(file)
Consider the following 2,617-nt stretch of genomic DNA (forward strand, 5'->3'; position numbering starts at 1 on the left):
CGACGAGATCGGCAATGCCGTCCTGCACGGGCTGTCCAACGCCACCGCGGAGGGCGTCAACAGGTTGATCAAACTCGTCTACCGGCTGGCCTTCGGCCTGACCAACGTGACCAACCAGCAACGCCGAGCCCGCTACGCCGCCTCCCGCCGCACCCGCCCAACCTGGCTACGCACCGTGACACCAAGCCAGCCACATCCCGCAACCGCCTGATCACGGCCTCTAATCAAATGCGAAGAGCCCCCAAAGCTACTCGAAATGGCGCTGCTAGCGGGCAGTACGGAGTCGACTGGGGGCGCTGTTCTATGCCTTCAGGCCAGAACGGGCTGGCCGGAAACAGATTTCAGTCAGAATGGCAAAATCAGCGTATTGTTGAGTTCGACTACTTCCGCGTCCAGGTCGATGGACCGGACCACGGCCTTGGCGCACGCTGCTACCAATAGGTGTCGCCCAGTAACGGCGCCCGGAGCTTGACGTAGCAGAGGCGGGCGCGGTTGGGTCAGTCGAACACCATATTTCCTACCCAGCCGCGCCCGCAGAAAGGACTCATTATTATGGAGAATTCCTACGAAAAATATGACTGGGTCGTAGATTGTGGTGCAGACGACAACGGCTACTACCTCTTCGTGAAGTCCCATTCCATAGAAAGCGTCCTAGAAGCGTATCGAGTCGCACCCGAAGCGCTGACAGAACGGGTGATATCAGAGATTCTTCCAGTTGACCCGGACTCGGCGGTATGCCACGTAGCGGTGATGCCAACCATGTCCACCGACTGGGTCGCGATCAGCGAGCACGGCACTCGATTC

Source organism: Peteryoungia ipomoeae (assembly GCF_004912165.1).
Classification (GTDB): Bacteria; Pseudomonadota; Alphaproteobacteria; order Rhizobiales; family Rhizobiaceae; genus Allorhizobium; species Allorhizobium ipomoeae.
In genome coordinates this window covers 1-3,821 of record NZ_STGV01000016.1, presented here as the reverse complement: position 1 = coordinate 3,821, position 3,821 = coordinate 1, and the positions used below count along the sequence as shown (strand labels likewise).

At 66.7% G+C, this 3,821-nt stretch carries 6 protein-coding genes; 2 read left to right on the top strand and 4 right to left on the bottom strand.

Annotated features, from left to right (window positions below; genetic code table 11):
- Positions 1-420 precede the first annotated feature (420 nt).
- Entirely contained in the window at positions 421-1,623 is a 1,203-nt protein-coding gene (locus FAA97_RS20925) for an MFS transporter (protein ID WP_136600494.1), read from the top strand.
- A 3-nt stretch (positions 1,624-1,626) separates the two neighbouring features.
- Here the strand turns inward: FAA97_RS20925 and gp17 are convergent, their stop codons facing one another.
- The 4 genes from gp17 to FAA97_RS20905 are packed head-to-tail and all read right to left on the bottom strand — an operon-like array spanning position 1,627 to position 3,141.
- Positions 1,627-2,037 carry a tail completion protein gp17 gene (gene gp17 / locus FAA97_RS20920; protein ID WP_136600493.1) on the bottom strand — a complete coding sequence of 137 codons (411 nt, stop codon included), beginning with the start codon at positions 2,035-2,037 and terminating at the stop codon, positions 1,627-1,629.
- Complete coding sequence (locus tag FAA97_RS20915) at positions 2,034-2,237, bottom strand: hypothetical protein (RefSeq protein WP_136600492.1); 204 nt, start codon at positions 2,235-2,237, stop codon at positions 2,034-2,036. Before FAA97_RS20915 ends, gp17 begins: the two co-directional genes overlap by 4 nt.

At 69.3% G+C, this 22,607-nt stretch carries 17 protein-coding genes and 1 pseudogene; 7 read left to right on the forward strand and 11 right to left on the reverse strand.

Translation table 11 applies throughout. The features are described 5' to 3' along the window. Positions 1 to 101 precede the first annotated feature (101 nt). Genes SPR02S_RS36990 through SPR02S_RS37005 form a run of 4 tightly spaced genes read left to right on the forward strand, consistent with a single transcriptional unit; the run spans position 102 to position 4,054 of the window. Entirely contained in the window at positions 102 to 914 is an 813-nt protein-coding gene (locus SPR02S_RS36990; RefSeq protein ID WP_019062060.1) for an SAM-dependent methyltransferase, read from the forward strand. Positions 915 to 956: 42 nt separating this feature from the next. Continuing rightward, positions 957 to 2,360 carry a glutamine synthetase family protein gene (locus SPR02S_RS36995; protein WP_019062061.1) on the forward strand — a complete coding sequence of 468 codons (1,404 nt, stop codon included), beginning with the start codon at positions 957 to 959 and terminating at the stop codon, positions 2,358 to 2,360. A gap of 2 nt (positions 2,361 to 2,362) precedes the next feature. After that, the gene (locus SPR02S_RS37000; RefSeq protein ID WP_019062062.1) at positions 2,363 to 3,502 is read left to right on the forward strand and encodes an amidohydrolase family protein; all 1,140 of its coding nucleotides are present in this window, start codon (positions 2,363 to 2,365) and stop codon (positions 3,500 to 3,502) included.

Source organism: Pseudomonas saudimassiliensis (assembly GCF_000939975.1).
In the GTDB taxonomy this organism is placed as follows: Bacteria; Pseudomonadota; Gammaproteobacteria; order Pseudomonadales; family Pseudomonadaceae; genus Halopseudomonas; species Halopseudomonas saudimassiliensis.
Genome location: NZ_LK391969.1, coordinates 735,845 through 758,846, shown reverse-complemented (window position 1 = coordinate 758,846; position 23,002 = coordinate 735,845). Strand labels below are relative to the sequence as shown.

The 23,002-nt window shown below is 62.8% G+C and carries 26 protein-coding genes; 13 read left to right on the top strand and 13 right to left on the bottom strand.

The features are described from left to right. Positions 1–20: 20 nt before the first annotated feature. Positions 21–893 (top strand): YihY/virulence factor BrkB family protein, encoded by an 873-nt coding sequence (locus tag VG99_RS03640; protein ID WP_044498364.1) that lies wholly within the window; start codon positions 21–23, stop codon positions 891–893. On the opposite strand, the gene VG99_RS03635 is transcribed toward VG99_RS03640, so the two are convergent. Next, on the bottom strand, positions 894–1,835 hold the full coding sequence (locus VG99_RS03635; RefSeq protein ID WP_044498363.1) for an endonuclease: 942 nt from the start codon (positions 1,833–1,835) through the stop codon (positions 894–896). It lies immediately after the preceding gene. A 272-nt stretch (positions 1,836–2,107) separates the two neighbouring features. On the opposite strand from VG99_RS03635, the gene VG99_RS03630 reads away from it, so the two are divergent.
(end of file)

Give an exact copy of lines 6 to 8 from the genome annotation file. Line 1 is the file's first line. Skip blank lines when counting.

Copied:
At 66.7% G+C, this 3,821-nt stretch carries 6 protein-coding genes; 2 read left to right on the top strand and 4 right to left on the bottom strand.

Annotated features, from left to right (window positions below; genetic code table 11):
- Positions 1-420 precede the first annotated feature (420 nt).